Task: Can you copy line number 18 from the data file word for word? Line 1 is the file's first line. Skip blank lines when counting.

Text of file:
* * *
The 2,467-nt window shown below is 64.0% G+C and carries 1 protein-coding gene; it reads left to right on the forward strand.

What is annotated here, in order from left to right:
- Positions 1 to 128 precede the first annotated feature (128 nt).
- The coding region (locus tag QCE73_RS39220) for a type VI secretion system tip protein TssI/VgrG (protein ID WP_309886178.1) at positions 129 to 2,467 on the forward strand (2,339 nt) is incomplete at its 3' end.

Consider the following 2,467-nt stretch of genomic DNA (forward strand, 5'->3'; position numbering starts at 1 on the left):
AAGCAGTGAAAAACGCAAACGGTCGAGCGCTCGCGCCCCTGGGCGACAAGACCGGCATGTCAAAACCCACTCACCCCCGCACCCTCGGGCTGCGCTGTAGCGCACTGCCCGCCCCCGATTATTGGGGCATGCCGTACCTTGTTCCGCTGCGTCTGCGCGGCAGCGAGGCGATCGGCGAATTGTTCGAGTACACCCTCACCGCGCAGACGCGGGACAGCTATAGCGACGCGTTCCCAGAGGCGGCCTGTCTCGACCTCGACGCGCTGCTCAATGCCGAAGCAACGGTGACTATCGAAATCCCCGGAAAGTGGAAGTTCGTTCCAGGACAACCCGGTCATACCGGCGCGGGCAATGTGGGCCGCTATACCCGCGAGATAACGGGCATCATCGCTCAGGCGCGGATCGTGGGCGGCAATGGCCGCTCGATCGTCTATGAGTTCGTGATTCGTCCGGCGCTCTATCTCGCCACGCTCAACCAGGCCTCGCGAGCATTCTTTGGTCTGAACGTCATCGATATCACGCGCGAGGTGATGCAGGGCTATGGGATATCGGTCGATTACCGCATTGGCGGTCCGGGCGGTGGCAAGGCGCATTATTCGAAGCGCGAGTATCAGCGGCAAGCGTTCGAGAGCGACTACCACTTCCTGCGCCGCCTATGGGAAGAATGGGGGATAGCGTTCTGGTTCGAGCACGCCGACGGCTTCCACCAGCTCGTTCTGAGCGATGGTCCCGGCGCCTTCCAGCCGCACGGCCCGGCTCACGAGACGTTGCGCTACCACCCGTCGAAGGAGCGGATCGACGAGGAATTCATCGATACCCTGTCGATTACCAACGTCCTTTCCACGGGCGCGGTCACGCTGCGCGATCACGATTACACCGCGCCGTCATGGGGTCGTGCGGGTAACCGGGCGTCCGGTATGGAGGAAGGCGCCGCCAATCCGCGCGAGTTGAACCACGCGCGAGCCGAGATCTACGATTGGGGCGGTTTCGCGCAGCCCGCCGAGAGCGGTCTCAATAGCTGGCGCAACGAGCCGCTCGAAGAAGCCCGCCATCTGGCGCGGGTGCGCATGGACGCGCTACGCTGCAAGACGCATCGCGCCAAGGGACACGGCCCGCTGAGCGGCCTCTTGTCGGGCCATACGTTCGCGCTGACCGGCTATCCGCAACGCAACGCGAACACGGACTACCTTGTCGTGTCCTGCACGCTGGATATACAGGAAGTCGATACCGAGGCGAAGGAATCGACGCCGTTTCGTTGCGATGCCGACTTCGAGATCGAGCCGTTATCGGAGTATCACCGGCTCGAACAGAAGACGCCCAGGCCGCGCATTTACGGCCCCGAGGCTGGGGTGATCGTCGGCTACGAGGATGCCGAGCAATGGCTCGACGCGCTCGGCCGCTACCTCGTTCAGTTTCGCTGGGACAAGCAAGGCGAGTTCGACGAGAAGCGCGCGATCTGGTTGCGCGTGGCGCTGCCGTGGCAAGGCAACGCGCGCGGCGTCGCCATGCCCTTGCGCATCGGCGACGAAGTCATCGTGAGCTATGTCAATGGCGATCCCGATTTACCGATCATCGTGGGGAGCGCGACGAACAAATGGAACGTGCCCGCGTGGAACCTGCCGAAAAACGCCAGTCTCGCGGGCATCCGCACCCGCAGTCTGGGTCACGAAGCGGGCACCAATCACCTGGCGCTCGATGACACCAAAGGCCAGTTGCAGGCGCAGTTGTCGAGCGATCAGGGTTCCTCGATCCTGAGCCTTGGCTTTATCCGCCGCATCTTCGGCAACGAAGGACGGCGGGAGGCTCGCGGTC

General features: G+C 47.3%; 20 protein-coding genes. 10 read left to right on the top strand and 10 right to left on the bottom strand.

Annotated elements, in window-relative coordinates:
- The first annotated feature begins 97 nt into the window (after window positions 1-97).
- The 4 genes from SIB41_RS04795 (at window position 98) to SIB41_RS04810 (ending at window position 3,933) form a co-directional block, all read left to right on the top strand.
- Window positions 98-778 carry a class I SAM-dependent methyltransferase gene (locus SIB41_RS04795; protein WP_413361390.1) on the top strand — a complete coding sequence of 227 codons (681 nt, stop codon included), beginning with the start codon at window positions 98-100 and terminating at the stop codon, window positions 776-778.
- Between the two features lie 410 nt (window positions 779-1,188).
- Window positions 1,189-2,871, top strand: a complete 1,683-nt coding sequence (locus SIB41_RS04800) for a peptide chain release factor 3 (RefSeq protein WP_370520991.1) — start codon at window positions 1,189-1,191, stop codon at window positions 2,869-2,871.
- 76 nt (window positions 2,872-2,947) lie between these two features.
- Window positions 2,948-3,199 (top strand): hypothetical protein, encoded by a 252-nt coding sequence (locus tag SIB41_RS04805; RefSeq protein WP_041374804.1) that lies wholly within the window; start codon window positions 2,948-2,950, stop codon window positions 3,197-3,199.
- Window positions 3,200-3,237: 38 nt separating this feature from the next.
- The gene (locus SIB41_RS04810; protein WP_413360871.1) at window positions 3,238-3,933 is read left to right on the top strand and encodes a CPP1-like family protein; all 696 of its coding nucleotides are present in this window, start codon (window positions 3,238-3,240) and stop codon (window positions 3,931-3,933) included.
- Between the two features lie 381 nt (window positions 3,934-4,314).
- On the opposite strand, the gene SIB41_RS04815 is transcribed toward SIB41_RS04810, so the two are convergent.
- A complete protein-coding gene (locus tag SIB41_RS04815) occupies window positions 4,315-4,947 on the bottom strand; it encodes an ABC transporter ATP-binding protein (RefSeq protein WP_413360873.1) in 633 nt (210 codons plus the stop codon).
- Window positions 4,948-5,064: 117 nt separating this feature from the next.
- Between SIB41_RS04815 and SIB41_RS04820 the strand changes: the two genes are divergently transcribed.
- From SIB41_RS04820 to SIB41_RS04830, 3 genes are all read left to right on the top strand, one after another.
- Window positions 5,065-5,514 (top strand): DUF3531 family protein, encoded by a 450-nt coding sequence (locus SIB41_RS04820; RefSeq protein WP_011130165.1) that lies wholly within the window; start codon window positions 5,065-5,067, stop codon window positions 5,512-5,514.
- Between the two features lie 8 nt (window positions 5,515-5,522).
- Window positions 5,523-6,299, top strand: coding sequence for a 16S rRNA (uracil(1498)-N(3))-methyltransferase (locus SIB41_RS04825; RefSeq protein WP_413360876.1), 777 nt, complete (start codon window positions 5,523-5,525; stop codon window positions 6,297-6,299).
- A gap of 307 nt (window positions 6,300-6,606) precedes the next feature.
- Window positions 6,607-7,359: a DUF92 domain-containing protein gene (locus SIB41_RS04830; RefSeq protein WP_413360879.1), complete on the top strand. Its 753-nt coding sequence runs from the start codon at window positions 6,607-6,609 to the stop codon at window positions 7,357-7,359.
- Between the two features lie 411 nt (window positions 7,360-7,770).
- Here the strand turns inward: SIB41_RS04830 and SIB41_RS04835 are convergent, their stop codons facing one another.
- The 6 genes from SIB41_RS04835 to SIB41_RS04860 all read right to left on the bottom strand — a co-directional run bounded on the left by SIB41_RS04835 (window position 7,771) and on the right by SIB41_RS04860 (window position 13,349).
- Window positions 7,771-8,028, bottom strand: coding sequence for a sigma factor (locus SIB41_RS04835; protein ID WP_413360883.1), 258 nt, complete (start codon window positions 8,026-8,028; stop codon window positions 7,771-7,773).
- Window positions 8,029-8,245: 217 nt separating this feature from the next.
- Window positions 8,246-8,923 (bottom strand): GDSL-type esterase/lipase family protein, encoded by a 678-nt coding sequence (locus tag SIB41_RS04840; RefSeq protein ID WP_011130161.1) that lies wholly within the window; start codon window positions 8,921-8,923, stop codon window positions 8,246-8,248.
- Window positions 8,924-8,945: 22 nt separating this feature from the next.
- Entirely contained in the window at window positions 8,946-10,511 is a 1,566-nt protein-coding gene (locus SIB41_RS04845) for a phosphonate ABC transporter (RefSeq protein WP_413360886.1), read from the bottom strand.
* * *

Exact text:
- Between the two features lie 381 nt (window positions 3,934-4,314).